Vicar, 82, told he is 'too old' for church insurance
An 82-year-old retired vicar has been told he can no longer carry out church services because he is too old to be covered by insurance.
The Reverend John Emrys Jones, of Ciliau Aeron, Ceredigion, said he was "disappointed" when informed his licence would be withdrawn in December.
However, the Church in Wales now says it is "hoping a solution can be found" to allow him to carry on.
Mr Jones has been conducting services in the Aeron Valley voluntarily.
He received a letter from the Bishop of St Davids, the Right Reverend Joanna Penberthy, which said people over the age of 80 and currently ministering were not covered for personal accident insurance.
However, in a new statement the Church in Wales said: "St Davids Diocese takes the safety of those working within the church seriously and has recently had concerns about the insurance provision for those serving in our churches over the age of 80 years old.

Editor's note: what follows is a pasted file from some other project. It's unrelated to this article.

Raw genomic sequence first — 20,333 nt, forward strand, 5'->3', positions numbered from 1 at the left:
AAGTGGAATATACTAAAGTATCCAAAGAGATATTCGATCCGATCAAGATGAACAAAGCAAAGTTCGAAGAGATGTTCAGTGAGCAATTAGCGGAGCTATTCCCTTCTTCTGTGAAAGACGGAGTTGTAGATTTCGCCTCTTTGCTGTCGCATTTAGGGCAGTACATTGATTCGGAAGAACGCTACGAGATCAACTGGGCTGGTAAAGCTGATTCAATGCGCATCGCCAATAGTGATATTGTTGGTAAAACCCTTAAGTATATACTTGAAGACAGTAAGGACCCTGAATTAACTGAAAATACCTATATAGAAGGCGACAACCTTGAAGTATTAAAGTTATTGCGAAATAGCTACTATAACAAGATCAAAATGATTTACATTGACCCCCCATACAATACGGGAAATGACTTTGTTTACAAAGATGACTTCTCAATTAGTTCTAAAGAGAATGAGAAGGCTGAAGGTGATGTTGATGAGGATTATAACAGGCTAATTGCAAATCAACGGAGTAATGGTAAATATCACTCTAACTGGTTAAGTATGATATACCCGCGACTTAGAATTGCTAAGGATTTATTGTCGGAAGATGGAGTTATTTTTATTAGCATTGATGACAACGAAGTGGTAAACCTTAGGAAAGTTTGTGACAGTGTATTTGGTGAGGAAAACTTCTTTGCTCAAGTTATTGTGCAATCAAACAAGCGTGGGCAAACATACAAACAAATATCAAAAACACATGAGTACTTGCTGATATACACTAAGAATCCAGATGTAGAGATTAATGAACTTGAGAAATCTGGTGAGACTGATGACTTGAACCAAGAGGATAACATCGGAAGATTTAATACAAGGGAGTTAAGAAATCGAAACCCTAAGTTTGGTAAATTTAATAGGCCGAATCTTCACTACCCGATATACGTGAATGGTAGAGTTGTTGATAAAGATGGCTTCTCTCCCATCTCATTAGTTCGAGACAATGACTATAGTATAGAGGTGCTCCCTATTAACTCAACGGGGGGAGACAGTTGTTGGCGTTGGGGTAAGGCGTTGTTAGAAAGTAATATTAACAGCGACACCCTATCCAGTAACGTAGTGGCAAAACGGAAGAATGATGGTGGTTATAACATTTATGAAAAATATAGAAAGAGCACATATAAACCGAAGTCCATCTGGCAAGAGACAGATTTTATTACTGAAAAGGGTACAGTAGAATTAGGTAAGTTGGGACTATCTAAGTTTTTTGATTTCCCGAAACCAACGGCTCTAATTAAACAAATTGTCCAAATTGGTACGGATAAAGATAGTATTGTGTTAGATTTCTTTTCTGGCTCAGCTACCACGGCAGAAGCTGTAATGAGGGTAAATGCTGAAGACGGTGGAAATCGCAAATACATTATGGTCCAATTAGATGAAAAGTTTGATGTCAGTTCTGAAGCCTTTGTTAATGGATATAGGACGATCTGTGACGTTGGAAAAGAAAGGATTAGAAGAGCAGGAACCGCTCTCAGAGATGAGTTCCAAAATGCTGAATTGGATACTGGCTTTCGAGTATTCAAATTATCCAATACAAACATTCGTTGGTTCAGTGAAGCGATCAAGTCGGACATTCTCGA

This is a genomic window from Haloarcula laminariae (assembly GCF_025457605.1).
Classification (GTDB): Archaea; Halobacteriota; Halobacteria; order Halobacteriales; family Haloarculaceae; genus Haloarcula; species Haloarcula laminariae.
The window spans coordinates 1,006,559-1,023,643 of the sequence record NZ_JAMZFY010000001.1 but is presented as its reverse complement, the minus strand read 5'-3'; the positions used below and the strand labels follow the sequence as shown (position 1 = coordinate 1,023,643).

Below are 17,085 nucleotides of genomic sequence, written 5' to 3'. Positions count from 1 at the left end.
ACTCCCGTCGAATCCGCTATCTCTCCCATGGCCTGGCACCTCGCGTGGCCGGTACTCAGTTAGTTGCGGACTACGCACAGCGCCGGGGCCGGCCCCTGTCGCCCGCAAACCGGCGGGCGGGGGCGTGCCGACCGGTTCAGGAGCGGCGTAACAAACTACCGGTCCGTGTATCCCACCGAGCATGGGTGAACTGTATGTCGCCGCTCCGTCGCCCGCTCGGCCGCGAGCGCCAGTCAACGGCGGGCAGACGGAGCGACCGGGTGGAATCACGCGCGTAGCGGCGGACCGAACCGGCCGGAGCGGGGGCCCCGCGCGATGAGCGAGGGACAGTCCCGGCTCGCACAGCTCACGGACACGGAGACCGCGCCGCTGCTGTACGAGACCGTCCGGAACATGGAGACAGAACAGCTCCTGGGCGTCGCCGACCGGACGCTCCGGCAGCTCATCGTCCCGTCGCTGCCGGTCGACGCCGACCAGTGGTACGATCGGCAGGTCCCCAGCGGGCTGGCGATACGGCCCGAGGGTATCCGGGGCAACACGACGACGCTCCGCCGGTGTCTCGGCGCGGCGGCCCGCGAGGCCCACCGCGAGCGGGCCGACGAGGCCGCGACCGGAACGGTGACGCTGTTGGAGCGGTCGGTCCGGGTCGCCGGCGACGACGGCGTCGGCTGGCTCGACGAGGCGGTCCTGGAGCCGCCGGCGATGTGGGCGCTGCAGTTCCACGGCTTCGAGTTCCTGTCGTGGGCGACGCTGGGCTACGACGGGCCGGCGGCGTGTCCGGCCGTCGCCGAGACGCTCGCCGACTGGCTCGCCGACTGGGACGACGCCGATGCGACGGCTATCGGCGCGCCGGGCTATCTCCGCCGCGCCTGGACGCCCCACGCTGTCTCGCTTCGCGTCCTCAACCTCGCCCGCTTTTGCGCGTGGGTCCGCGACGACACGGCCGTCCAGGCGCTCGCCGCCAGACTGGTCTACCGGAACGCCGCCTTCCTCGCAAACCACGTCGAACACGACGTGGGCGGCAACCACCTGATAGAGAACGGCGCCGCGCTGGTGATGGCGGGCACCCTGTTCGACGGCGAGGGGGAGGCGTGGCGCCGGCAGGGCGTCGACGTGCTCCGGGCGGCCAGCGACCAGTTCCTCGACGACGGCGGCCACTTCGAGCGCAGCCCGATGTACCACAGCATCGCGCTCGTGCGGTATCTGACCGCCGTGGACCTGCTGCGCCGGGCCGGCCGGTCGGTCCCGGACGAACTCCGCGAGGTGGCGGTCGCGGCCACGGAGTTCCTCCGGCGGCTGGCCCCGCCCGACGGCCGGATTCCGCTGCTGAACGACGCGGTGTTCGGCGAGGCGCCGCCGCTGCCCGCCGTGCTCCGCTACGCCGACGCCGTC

"There has now been further advice giving us hope a solution can be found, thereby allowing these people to continue their ministry within the Diocese."
Currently, retired ministers are allowed to officiate by way of an annual licence granted by the bishop.
Mr Jones' licence is due to be revoked at the end of the year.
He has been voluntarily conducting services in Cilcennin, Ystrad Aeron, Trefilan and Cribyn because of a shortage of vicars and believes the ruling will affect rural churches.
"Two churches every Sunday will be short of a Minister to take a service," he said.
"There are two of us that help out every Sunday. They will have to rely on lay people to take the service. I'm convinced it will close certain churches if they don't have a regular Minister."
Mr Jones said he has already held 36 services this year and was "disappointed" there was not a meeting between the Diocese and retired clergy affected by the decision.
"I'm sure many of the worries that I have could have been resolved," he said.
Beti Davies, a parishioner from Felinfach, said the decision had "shocked" churchgoers.
She added: "We don't understand it. We feel they are one of us.
"You have to ask the question, will we be able to keep rural churches open? I really hope the Diocese reconsider."